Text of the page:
This recording was made by Iona Opie in Wythenshawe, Manchester, in 1976, and discusses games played with whips and tops.

As suggested previously, play with objects is frequently linked to other types of play such as pretend play, or language play. The folklorists Iona and Peter Opie recorded a wide range of toys and artifacts that permeated play in the mid-twentieth century, such as marbles, fivestones, balls, skipping ropes and tops (Opie and Opie, 1997). Many of the games incorporating such objects also involved chants and rhymes, well documented by the Opies. For example, in this extract, Iona Opie, discusses skipping songs with a group of girls in St. Patrick's Roman Catholic Primary School, Huddersfield in 1978.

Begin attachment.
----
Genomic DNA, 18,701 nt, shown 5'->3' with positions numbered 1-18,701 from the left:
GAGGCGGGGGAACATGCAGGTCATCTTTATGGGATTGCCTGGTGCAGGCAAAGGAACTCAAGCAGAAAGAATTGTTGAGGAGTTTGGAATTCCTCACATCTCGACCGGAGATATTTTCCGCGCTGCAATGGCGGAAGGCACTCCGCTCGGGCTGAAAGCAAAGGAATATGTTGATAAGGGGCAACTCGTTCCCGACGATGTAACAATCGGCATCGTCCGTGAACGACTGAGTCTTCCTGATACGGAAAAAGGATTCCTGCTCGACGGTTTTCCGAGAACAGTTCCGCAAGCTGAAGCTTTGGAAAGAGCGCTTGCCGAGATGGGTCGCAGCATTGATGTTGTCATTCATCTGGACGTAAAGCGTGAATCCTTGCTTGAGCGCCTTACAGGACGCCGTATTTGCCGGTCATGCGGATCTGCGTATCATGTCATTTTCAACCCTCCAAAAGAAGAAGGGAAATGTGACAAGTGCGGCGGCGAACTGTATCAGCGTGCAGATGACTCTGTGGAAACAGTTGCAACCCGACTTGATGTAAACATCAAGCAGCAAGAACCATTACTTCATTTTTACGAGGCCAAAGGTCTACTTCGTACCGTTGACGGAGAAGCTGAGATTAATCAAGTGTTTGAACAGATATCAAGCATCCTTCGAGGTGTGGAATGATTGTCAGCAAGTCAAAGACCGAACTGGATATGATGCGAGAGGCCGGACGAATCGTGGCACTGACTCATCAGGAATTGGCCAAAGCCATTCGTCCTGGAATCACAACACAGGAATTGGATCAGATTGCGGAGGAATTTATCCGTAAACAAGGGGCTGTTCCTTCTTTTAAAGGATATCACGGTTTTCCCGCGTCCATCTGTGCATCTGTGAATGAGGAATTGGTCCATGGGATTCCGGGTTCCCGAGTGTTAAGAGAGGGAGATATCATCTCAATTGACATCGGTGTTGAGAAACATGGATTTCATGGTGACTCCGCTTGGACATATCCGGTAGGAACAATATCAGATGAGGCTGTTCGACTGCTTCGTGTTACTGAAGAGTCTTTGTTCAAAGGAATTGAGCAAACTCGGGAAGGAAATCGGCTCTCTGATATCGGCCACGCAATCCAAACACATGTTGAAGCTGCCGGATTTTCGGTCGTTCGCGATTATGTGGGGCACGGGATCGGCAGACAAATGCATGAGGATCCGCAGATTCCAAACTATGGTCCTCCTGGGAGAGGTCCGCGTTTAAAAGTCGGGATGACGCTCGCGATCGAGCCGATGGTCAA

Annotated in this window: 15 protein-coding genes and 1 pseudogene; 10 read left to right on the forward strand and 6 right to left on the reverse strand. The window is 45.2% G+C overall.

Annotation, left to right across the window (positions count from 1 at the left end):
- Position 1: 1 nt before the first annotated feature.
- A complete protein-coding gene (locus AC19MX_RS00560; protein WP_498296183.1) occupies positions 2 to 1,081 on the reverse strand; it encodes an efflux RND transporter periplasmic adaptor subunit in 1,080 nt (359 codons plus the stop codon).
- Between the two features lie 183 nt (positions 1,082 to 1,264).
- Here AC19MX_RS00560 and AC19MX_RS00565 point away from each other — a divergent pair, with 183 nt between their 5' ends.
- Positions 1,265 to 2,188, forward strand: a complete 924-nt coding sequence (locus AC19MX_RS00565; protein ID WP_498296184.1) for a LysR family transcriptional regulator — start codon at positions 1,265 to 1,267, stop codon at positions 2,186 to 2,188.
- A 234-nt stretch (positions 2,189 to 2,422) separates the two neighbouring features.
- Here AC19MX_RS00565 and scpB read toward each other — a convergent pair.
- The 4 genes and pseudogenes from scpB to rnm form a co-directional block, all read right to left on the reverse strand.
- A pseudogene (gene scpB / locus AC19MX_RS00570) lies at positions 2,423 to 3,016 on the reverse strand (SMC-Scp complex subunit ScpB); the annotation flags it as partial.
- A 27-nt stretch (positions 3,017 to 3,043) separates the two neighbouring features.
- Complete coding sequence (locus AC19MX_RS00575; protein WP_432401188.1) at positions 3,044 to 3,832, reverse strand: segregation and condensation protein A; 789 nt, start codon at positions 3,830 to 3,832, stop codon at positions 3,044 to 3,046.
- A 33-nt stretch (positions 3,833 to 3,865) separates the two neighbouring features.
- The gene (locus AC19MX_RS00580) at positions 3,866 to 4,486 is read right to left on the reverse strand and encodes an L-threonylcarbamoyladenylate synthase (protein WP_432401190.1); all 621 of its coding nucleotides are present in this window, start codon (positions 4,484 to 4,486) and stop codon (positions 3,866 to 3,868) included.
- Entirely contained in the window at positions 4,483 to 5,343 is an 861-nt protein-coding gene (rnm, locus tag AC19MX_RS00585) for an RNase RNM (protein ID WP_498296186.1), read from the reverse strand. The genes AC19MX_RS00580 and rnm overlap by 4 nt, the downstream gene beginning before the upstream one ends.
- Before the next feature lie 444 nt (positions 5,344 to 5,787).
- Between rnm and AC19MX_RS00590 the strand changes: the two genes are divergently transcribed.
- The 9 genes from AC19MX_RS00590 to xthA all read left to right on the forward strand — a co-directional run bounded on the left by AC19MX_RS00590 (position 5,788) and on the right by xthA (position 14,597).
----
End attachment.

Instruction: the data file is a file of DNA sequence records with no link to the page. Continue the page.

This footage was filmed in London in 1957 and shows children playing the popular game of marbles.

This film was taken in Keighley, Yorkshire in 2002.

The Opies also documented a number of ‘crazes’ in which particular objects rapidly became popular with large numbers of children for a period of time, such as milk-bottle tops, or clackers (balls on string that clacked together as they were swung around). An example of a more recent craze is loom bands, bracelets made from weaving elastic bands together. These crazes are likely to disappear as rapidly as they appeared in the first place.

Whilst a study of play with objects inevitably includes a focus on the toys and artefacts identified above, it should be noted that children have also always played with natural objects and materials. Stones, leaves, mud – all have been marshalled into children’s imaginative and language play. Here, for example, is an episode of play at Monteney Primary School, Sheffield, in which children create ‘nests’ from grass cuttings.